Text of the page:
Vitamin K2 promotes PI3K/AKT/HIF-1α-mediated glycolysis that leads to AMPK-dependent autophagic cell death in bladder cancer cells

Bladder Cancer

Duan F, et al. Sci Rep 2020.


Vitamin K2 has been shown to exert remarkable anticancer activity. However, the detailed mechanism remains unclear. Here, our study was the first to show that Vitamin K2 significantly promoted the glycolysis in bladder cancer cells by upregulating glucose consumption and lactate production, whereas inhibited TCA cycle by reducing the amounts of Acetyl-CoA. Moreover, suppression of PI3K/AKT and HIF-1α attenuated Vitamin K2-increased glucose consumption and lactate generation, indicating that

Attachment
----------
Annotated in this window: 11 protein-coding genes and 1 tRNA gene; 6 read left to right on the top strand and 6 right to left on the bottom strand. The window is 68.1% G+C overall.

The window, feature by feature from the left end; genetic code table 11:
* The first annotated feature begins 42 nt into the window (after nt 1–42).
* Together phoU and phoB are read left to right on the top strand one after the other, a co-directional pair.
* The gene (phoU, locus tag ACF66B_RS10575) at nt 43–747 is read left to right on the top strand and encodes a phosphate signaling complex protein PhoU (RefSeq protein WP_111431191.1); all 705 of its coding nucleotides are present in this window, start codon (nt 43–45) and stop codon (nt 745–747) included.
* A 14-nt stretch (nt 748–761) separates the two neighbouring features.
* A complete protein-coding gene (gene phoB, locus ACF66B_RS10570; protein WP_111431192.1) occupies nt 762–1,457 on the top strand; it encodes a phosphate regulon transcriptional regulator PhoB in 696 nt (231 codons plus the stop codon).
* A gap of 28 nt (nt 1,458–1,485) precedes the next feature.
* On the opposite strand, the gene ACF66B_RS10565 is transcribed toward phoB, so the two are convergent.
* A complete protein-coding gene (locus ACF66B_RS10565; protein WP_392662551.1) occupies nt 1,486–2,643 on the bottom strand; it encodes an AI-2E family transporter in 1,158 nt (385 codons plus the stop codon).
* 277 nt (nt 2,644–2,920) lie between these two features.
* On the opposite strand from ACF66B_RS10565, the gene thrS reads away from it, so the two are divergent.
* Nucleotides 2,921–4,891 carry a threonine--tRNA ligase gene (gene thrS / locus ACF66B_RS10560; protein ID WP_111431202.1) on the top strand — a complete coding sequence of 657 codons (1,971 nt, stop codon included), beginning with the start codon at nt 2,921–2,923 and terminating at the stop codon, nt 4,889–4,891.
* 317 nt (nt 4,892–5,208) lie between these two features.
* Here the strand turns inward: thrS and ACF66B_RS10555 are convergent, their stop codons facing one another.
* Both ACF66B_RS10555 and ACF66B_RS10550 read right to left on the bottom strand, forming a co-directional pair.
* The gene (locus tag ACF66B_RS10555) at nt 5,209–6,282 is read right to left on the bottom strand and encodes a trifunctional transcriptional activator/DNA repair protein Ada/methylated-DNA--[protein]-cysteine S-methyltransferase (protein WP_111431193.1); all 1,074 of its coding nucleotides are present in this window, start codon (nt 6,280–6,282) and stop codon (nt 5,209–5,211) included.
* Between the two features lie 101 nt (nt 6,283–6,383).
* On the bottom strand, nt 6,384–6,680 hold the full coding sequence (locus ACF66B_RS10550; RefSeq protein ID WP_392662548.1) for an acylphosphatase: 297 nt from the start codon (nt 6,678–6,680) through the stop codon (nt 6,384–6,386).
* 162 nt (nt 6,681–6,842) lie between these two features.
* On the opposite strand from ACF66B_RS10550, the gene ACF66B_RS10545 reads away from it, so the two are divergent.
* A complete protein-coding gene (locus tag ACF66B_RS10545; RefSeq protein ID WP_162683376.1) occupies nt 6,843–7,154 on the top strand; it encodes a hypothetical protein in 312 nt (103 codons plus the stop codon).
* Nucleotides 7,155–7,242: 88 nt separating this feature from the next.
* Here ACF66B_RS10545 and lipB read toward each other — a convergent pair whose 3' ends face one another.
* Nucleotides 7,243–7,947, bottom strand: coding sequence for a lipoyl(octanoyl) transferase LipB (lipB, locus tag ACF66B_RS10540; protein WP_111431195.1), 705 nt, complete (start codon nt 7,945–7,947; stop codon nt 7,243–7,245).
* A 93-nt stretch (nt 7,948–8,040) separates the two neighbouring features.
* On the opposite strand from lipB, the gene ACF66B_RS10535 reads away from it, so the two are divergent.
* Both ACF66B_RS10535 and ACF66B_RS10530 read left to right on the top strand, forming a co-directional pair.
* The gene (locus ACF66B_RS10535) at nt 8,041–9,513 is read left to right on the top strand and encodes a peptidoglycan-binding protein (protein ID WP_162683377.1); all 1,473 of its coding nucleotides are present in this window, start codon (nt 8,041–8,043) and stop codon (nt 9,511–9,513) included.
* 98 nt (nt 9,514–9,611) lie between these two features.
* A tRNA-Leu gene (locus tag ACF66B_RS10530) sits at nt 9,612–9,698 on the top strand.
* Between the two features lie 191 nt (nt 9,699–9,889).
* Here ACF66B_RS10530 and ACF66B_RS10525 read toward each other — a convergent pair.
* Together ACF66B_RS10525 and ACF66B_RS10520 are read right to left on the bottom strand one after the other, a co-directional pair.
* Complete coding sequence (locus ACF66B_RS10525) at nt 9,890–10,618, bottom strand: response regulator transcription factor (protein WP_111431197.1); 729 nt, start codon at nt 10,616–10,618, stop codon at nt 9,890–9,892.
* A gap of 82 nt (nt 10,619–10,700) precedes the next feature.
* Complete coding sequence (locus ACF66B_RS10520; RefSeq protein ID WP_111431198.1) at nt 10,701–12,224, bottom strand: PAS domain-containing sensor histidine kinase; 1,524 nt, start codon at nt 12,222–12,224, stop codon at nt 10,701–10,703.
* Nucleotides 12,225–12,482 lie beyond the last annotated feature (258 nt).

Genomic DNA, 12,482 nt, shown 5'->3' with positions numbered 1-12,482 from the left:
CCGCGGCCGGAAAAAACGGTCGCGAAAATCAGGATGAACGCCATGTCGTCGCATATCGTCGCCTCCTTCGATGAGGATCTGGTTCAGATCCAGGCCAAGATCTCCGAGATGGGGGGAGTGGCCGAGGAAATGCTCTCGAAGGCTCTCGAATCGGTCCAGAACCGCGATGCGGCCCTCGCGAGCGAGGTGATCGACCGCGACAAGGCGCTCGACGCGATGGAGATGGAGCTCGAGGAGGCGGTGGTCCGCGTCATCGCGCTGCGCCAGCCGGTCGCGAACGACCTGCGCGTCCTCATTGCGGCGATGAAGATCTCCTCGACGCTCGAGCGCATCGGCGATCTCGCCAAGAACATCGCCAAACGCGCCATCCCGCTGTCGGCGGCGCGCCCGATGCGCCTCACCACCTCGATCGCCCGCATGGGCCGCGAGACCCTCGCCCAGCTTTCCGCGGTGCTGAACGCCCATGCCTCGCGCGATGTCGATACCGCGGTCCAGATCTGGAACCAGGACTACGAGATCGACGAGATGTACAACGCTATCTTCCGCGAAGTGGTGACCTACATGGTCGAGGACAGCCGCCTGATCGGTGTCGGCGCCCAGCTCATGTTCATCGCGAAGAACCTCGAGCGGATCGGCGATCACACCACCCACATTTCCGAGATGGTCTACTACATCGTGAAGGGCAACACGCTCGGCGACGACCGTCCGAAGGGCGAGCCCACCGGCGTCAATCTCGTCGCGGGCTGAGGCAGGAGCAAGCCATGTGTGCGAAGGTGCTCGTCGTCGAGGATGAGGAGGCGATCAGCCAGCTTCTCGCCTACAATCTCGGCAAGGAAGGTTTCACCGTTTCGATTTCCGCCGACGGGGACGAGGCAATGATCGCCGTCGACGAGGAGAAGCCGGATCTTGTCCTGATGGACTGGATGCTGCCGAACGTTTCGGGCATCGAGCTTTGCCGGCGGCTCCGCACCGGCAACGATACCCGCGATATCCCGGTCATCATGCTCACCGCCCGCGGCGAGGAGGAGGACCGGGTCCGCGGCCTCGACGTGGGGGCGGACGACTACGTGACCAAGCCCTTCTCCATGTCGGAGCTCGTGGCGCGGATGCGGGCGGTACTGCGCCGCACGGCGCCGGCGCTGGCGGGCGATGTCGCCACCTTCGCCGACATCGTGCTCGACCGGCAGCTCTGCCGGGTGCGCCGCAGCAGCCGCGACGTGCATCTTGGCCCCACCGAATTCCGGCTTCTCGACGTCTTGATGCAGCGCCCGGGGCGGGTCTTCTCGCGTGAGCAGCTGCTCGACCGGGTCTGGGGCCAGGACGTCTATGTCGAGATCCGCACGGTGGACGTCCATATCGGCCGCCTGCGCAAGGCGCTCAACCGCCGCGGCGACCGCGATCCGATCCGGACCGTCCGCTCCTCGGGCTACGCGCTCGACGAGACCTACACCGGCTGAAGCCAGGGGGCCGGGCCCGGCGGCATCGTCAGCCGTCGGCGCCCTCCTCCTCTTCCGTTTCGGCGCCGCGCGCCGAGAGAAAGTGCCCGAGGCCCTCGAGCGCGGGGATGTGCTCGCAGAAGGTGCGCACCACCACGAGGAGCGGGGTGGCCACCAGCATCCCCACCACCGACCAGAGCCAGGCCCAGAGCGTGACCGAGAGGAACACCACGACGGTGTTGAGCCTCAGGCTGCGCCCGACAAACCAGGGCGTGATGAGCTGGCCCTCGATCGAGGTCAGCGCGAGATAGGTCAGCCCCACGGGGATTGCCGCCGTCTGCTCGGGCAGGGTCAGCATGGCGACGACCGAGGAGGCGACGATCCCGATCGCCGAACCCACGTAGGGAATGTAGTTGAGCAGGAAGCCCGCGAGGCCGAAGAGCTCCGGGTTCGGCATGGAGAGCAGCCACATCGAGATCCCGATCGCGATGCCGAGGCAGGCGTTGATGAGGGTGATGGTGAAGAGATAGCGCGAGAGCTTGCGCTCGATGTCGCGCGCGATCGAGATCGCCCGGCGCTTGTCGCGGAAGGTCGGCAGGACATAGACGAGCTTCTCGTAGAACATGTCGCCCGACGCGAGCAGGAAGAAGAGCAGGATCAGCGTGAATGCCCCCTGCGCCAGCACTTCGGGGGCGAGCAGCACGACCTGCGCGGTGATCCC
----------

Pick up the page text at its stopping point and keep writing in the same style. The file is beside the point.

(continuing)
Vitamin K2 promotes PI3K/AKT and HIF-1α-mediated glycolysis in bladder cancer cells. Importantly, upon glucose limitation, Vitamin K2-upregulated glycolysis markedly induced metabolic stress, along with AMPK activation and mTORC1 pathway suppression, which subsequently triggered AMPK-dependent autophagic cell death. Intriguingly, glucose supplementation profoundly abrogated AMPK activation and rescued bladder cancer cells from Vitamin K2-triggered autophagic cell death. Furthermore, both inhibition of PI3K/AKT/HIF-1α and attenuation of glycolysis significantly blocked Vitamin K2-induced AMPK activation and subsequently prevented autophagic cell death. Collectively, these findings reveal that Vitamin K2 could induce metabolic stress and trigger AMPK-dependent autophagic cell death in bladder cancer cells by PI3K/AKT/HIF-1α-mediated glycolysis promotion.